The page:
ST. LOUIS -- So close and so good.
That was the story for St. Louis rookie Michael Wacha Tuesday night as he came within one out of a no-hitter in just his ninth major-league start.
Ryan Zimmerman's two-out infield single in the top of the ninth inning denied Wacha history, but couldn't keep him or the Cardinals from moving another step closer to the National League Central title as they settled for a 2-0 shutout of the Washington Nationals.
Wacha (4-1) overpowered Washington most of the game, fanning nine and walking two in a 112-pitch outing. The last pitch is one he and everyone in a crowd of 39,940 won't forget any time soon.
With everyone standing, Zimmerman chopped the first pitch just to the right of the mound. The 6-foot-6 Wacha reached for the ball, but it deflected off his glove and trickled toward shortstop Pete Kozma, who barehanded the ball and hurried a throw to first.
Matt Adams came off the bag and tried a spinning swipe tag on Zimmerman, but couldn't get him. The play was quickly scored an infield hit.
"You can't hate on Pete for not making that play," Wacha said. "He was doing everything he could. My defense is the reason I had a chance at that no-hitter."
"My blazing speed was the reason I got there," Zimmerman joked. "No one ever wants to get no-hit."
Trevor Rosenthal relieved Wacha, whose pitch count was at 112, and retired Jayson Werth on a grounder to first for his second save in as many nights.
St. Louis (93-65) reduced its magic number to three over Pittsburgh, which stayed two games behind after beating the Chicago Cubs 8-2. The Cardinals increased their lead to three games over Cincinnati, a 4-2 loser to the New York Mets.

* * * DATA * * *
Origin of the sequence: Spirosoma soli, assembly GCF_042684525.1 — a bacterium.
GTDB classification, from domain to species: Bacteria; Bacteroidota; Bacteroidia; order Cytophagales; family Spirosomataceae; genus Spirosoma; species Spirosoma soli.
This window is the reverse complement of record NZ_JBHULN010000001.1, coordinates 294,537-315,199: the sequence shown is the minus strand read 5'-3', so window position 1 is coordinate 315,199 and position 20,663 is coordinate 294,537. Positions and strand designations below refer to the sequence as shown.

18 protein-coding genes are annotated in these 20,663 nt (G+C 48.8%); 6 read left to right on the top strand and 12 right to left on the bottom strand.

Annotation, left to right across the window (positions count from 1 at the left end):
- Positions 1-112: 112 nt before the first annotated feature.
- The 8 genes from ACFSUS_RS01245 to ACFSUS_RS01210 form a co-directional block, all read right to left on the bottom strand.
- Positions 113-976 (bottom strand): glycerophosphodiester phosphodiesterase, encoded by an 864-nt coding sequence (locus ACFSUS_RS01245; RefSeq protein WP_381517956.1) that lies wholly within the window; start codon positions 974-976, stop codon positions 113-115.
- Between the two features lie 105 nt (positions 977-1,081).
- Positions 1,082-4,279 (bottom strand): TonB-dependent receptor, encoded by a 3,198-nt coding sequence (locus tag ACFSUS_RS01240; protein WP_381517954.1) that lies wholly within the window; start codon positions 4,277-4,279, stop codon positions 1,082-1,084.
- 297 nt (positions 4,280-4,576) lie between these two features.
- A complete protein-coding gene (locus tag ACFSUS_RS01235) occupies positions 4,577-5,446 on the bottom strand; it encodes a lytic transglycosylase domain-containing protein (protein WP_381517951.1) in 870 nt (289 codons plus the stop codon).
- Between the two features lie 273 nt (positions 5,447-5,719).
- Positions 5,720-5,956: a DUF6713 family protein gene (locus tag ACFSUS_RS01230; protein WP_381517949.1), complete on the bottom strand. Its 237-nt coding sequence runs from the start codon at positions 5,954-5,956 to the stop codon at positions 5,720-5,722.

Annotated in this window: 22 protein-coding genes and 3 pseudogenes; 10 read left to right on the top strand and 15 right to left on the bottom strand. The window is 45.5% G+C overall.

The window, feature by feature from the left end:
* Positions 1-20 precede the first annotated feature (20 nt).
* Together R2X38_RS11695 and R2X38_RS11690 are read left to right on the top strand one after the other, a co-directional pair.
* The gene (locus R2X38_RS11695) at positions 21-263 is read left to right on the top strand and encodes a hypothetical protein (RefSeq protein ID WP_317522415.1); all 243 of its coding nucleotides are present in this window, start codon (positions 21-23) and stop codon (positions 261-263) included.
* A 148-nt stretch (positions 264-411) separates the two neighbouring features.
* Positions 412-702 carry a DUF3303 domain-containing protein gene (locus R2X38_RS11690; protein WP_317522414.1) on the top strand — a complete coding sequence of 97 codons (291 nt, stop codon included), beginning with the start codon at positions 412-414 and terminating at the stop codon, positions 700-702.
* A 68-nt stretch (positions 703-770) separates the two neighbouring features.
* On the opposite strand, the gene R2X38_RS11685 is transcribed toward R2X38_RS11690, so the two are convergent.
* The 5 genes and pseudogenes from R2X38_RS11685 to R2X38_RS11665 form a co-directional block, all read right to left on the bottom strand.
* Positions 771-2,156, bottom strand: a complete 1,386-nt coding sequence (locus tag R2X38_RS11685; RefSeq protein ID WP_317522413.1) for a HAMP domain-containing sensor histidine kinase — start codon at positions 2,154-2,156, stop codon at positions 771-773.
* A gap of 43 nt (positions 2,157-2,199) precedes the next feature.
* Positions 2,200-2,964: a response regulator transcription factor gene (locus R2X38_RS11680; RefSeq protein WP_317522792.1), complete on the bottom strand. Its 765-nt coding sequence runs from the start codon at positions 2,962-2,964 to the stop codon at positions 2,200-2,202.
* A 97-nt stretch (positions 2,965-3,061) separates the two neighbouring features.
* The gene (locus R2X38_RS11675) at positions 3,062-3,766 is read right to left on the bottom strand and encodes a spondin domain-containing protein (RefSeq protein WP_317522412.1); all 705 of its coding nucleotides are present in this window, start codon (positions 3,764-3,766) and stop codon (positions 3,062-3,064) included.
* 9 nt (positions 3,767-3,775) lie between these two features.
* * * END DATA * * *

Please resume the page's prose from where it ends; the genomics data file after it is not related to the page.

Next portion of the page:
But the pennant race was a mere sideshow for two hours and 10 minutes as the 22-year old Wacha, a first-round pick in June 2012 out of Texas A&M, wasted little time putting his stamp on this one.
Combining his mid-90s fastball with a devastating changeup and a curve that he consistently threw for strikes, Wacha didn't have to pitch from the stretch until Adam LaRoche reached on an error by second baseman Matt Carpenter with two outs in the fifth.
The Nationals (84-74) had perhaps four hard-hit balls for outs, the last coming on Anthony Rendon's liner to the left-field corner that Shane Robinson ran down to end the eighth and set the stage for Wacha's try at the 11th no-hitter in franchise history.
With the crowd standing on every pitch, Wacha retired pinch-hitter Steve Lombardozzi on a grounder to Kozma. Denard Span worked a full count before Wacha froze him with a perfect changeup over the outside corner for strike three.
"That pitch," Cardinals manager Mike Matheny said, "exemplified what his night was about. His stuff, his composure ... to throw that pitch to Span in the ninth inning ... wow."
But Zimmerman played the role of spoiler as Wacha's teammates mourned. Pitcher Adam Wainwright put his hands over his head in the dugout and third baseman David Freese crouched, his eyes cast to the grass.
"That's the way baseball is," Zimmerman said. "You hit some balls right on the screws, and that swing, that bounce, is what breaks up the no-hitter."
St. Louis scored its runs off Gio Gonzalez (11-8) in the third and fourth. Robinson's two-out single up the middle plated Carpenter in the third, and Yadier Molina doubled home Matt Adams an inning later.
The rest was all about Wacha, who was keenly aware of what he was doing.
"You know when you give up a hit," he said. "You go out there every inning, just trying to pound the strike zone and get that first strike. The crowd was amped up and it provided a lot of adrenaline."
NOTES: St. Louis LF Matt Holliday (back tightness) was sidelined for a third straight game and replaced by Robinson. Holliday hasn't played since Saturday night in Milwaukee, and his status for Wednesday's series finale isn't clear. ... Washington RHP Tanner Roark not only took his first major-league loss Monday night, but also allowed his first homer in the bigs to Carlos Beltran. Roark had worked 45 1/3 homer-free innings. ... St. Louis 1B Allen Craig (foot) is scheduled to undergo more tests Thursday to figure out whether he might be able to contribute to the team during postseason play. Craig, who hasn't played since being injured Sept. 4 in Cincinnati, leads the Cardinals with 97 RBIs.